The journey to becoming a self-sufficient business

Environment and climate
An image of Huw Rowlands on farm. He is wearing a large hi-vis jacket and is holding a spade.

Photograph: Huw Rowlands

Huw Rowlands is a livestock farmer in the North West of England, who has implemented a number of measures across his farm to improve his carbon footprint and business resilience. Find out from him about the steps he's taken on the journey towards net zero.

Twelve years ago, we stopped using inorganic fertiliser and instead have been using a combination of treated sewage cake and green compost. We previously had a herd of 200 Red Poll cattle, a breed which suits our land.

We now have around 35-40 red polls which are conservation grazing and as an added benefit, we’re seeing better quality meat produced at a lower cost. It has a good story behind it, which also helps to sell the beef.

We have an ongoing programme of hedgerow reinstatement and restoration. Last winter, we planted over 6000 hedge plants with the help of ‘We are Possible’ and a group of willing volunteers. As these grow, they’ll encourage the return of wildlife, store carbon and improve our biodiversity.

Alongside the River Gowy which flows through our farm, we have used traditional willow spiling to strengthen the riverbank as well as to offer a home for wildlife.

Managing a mix of climate friendly measures

Huw's climate friendly actions:

  • Improving cattle productivity through feed efficiency and reducing inputs.
  • Increasing carbon sequestration through hedgerows.
  • Installing renewable energy sources to cut costs.

We are signed up to the Countryside Stewardship Scheme under which we are growing 5 hectares of low input spring barley. With increased costs included in arable production, we are now simply mowing, baling and wrapping the entire crop and using it for cattle feed and bedding, thereby reducing our inputs and fuel use. In addition, we grow 2.5 hectares each of pollen and nectar mix, as well as winter bird seed mix.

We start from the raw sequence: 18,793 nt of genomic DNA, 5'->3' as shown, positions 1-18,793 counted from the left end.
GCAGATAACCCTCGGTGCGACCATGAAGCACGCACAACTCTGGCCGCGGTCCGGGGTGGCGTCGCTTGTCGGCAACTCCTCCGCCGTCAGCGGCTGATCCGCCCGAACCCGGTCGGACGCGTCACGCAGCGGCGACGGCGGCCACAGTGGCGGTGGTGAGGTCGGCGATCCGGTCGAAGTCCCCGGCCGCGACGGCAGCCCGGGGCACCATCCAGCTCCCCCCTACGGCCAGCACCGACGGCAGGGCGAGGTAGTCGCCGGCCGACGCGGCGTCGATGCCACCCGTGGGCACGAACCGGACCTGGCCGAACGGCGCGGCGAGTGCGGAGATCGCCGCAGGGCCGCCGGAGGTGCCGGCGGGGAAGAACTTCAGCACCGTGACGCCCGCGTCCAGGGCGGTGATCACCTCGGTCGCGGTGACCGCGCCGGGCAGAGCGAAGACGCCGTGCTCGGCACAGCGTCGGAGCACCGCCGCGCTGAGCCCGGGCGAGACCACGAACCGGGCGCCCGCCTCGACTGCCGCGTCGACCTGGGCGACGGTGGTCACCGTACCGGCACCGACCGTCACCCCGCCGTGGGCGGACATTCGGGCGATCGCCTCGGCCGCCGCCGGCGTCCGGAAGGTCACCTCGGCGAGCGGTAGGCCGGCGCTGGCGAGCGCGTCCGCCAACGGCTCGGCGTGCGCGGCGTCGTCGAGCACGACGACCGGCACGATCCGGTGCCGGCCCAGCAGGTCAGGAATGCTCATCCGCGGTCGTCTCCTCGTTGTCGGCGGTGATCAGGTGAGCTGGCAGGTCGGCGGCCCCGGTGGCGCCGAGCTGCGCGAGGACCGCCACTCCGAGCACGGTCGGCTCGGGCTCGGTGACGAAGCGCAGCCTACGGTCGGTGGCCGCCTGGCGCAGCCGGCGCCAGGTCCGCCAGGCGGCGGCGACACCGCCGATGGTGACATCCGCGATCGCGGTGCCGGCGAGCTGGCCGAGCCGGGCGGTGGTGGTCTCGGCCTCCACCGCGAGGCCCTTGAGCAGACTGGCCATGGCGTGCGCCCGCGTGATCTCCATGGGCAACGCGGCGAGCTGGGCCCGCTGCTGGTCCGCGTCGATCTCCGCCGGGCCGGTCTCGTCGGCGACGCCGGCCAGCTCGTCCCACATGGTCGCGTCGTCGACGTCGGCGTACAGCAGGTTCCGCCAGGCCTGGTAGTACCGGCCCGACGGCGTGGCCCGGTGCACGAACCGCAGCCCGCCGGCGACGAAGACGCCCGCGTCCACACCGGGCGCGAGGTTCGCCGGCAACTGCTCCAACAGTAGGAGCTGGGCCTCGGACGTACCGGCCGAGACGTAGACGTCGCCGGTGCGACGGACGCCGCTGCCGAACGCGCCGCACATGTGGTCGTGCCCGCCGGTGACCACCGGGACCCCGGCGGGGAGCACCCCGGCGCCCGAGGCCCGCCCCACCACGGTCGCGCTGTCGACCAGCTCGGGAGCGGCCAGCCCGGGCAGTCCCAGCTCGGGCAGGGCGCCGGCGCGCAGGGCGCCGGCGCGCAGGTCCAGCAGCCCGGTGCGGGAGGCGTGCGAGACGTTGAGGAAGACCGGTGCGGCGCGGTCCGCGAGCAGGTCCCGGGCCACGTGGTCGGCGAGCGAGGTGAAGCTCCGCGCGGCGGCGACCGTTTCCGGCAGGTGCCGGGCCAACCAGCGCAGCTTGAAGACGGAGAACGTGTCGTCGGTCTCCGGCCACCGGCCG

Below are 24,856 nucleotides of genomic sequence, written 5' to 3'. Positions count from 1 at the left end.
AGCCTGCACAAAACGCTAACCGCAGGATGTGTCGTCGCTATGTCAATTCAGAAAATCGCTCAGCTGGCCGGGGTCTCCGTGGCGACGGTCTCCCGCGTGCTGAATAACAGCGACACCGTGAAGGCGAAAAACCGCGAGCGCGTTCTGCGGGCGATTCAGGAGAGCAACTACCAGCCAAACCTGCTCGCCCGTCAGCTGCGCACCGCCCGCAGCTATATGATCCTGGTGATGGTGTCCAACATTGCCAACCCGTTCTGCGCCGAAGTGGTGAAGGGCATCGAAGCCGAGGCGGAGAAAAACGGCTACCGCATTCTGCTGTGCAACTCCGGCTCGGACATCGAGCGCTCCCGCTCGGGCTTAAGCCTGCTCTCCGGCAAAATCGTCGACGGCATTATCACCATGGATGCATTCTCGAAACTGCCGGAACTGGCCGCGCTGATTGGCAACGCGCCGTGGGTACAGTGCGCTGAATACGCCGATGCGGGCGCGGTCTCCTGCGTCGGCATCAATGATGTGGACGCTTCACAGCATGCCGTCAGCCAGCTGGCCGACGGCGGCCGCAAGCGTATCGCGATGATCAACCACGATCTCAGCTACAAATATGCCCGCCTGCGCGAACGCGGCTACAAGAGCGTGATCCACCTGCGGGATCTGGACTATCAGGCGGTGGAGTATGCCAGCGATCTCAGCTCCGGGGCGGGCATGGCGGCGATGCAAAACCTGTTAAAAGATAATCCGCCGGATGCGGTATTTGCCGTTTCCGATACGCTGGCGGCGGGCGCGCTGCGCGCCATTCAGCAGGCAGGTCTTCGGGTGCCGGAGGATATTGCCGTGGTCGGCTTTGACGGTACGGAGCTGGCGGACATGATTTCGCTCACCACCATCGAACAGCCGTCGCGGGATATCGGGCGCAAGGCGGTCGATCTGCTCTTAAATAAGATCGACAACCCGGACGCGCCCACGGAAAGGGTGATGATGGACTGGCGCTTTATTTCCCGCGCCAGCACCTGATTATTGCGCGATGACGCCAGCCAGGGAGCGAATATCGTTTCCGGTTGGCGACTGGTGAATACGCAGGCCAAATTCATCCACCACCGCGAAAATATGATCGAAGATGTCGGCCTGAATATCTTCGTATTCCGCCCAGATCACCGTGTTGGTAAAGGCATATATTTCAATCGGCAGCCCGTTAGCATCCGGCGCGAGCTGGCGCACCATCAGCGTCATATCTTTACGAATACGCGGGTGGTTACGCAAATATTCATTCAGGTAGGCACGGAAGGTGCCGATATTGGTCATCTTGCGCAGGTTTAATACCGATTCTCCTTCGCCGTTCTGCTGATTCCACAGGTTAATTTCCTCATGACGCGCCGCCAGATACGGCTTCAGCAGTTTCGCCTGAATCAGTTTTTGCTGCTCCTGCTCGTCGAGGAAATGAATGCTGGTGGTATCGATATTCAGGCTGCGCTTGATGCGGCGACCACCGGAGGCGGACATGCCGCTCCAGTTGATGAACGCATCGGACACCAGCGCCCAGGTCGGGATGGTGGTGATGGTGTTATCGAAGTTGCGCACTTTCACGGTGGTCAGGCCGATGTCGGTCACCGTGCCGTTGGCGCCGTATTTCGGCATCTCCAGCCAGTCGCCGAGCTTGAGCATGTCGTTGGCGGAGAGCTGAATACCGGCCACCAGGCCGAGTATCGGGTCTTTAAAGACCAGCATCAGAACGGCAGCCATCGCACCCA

At the end of their useful life, these crops are also mowed and baled to provide bedding and feed for cattle, reducing our need for purchased straw.

Part of our work on farm includes managing peat wetlands. We have implemented strategic ditching and wet areas with six new ponds created over the previous few years. We have also added a few scrapes and they have been really successful in attracting lots of wildlife and birds.

For renewable energy, we have 20 hectares of poplar plantations to produce timber for biomass. We have recently installed arrays of solar panels on our farm buildings to provide much of our electricity needs and to reduce our GHG (greenhouse gas) footprint.

We also have plans to install a small-scale hydroelectric plant on the river to produce renewable energy on farm, although a combination of Brexit, Covid and bureaucracy has forced us to put the plans on hold for the time being.

Many of the climate-friendly actions that Huw has taken to improve his GHG footprint and business resilience can be found in the NFU Livestock Resilience Plan.

Climate-friendly farming is good for business; it can help members achieve better market access, cost reductions, business resilience and consumer approval, alongside reducing greenhouse gas emissions.

The sector resilience plans set out in one place what could be achieved based on what the NFU is asking the government to do for farmers and growers.

Each sector is defining its own priorities, highlighting the member benefits and associated challenges, alongside the support needed from government, industry and R&D for increased uptake of climate-friendly farming practices.

See our manifesto asks

Our manifesto

Our general election manifesto – Farming for Britain's Future – outlines our key asks of the next government to ensure farmers and growers can continue to deliver for the environment, economy and local communities while producing more of the great British food we all enjoy.

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